-Painter’s tape -Rags, drop cloths, and spare towel
-Paint roller and tray  


Tips and Suggestions


1)    Remove hardware (knobs, locks, hinges, etc.) from the door before you start painting and cover any built-in hardware, such as the peephole, with painter’s tape.


2)    Lay down drop cloth or other material to catch any dripping paint before you apply your first coat. Two coats may be necessary to get full coverage


3)    Start in recessed areas with a brush and then follow up by using a roller on flat areas


2. Frame Bathroom Mirror and Paint a Vanity


If you don’t want to spend the money or the time renovating your home, focusing on minor improvements to your bathroom could help boost your property’s value.


A recent cross-Canadian survey found that bathroom renovations can increase the value of your home anywhere from 2.5-12.5%2.


Adding a frame to your mirror can give your bathroom a more finished look. Similarly, painting your vanity can make the space feel bigger than it is and provide a nice boost of eye-popping color.


Adding a fresh coat of paint and installing a new frame around the mirror doesn’t require much. Expect to spend around $200 and allocate the majority of a day to complete.


Tools and Materials


-1 x 4 x 8’ (x 2) for most mirrors -Construction adhesive
-Miter saw -Caulk and caulk gun
-Paint primer -Electric drill and screws
-Paint brush -Painter’s tape
-Paint roller and tray -Rags, drop cloth, and spare towel
-Semi-gloss paint -Flat L brackets (x 4)
-Sanding block -Level
-Clear coat polyurethane  


Tips and Suggestions


1)    Go around the vanity with painter’s tape to protect the wall from paint and use a high-quality small-nap roller to avoid it from looking streaky when you apply your paint.


2)    Cut the boards so they will have a ½” overhang on the mirror’s perimeter and make sure to add a clear coat of polyurethane to repel moisture.


3. Swapping Out Kitchen Hardware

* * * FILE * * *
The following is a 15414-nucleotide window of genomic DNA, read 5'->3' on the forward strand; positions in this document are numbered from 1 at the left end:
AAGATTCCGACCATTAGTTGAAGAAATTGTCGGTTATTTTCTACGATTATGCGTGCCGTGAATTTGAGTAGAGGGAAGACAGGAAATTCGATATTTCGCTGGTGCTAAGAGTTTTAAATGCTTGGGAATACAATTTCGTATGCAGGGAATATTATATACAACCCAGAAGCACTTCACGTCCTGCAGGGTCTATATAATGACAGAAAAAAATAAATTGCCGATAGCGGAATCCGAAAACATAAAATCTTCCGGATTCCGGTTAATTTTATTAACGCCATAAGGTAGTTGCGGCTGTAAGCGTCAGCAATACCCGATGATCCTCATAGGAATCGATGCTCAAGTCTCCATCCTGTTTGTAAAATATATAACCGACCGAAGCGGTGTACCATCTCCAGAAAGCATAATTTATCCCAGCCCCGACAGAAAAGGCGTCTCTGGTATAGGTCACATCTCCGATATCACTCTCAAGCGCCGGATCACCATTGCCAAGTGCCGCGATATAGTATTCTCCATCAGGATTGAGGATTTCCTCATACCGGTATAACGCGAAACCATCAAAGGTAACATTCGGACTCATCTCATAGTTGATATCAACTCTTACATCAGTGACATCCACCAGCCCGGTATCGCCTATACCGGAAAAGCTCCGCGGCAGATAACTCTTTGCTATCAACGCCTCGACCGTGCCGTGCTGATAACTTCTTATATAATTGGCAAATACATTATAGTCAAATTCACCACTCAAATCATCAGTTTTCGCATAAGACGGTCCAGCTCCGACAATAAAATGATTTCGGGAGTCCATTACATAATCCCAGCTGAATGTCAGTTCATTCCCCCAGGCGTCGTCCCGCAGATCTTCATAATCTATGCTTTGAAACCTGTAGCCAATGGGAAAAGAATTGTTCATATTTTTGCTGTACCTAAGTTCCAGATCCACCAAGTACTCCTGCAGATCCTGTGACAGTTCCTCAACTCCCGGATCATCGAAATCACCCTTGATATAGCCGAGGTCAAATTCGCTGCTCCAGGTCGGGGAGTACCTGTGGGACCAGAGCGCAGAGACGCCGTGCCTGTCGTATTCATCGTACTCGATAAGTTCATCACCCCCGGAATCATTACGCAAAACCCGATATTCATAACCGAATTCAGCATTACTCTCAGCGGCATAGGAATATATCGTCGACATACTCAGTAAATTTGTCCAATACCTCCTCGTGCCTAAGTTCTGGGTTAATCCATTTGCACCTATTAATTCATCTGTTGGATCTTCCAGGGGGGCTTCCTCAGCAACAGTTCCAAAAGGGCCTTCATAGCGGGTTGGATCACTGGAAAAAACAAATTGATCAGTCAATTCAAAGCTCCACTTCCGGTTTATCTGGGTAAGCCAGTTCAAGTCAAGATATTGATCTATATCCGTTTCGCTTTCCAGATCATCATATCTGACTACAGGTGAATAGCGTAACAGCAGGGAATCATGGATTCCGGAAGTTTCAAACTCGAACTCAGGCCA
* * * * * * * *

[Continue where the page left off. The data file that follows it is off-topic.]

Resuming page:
Sometimes the simplest changes can add the most value. It should be no surprise that completing kitchen renovations is one of the best ways to increase the value of your home.


But a common misconception is that you must do extensive work to see a high return on your investment (ROI). In actuality, even a minor kitchen remodel can earn you around 78% return on your investment4.


A minor remodel may include replacing cabinets, installing new appliances, or swapping out counter tops. If you want a simple project to get you started that will give your kitchen a newer modern feel, consider swapping out your date kitchen hardware with high quality materials3.


Tools and Materials


-Kitchen hardware (including knobs, pulls, and back plates)

-Screwdriver or electric drill



Tips and Suggestions


1)    Consider matte or satin black finishes, which have been found to be incredibly popular in 2020 and going into 2021, to give your home a sleeker, modern look5.

2)    Invest in a plastic installation template to make sure your hardware is even and lined up correctly.




1 Zillow, Inc. (2018, July 20). Homes with Tuxedo Kitchen Cabinets and Black Front Doors Can Sell Up to $6,000 More than Expected [Press release]. Retrieved September 29, 2021, from http://zillow.mediaroom.com/2018-06-20-Homes-with-Tuxedo-Kitchen-Cabinets-and-Black-Front-Doors-Can-Sell-Up-to-6-000-More-than-Expected


2 Remodeling. (2018, July 06). Canadian Survey Compares Added Value of Nine Renovation Projects. Retrieved September 29, 2021, from https://www.remodeling.hw.net/article/canadian-survey-compares-added-value-of-nine-renovation-projects_c


3 Sagan, A., & The Canadian Press. (2019, October 25). Renovation ideas that will increase the value of your home. Retrieved September 29, 2021, from https://globalnews.ca/news/6081302/home-renovations-with-the-most-value/


4 Little, D. (2021, April 08). Renovations That Add Value to Your Home. Retrieved September 29, 2021, from https://ama.ab.ca/articles/valuable-home-renovations


5 Shaughnessy, J. (2020, December 04). Kitchen Hardware Trends 2021. Retrieved September 29, 2021, from https://jennakateathome.com/kitchen-hardware-trends/#Trends_For_Kitchen_Cabinet_Hardware

Three Untold Benefits to Buying Newly Constructed Home

16. August 2021 13:59

When it comes to real estate, people often say that bigger is better. But what they fail to mention is that newer is also better. If you are in the market for a new home, you should consider all your buying options, including newly constructed homes.


Newly constructed homes are becoming increasingly popular amongst new homebuyers. In July alone, new home construction was up about 16% from the previous month1.


The reason why several buyers are turning to new construction is because it offers multiple benefits that existing homes just cannot provide. Here are three untold benefits to buying a new constructed home that you may not have considered.




1. More Choices, Personalization, and Value


Sometimes buying an existing home might not be the best option if you want a home to truly call your own. That’s because you are buying a property that has already been designed and curated to fit someone else’s taste and aesthetic.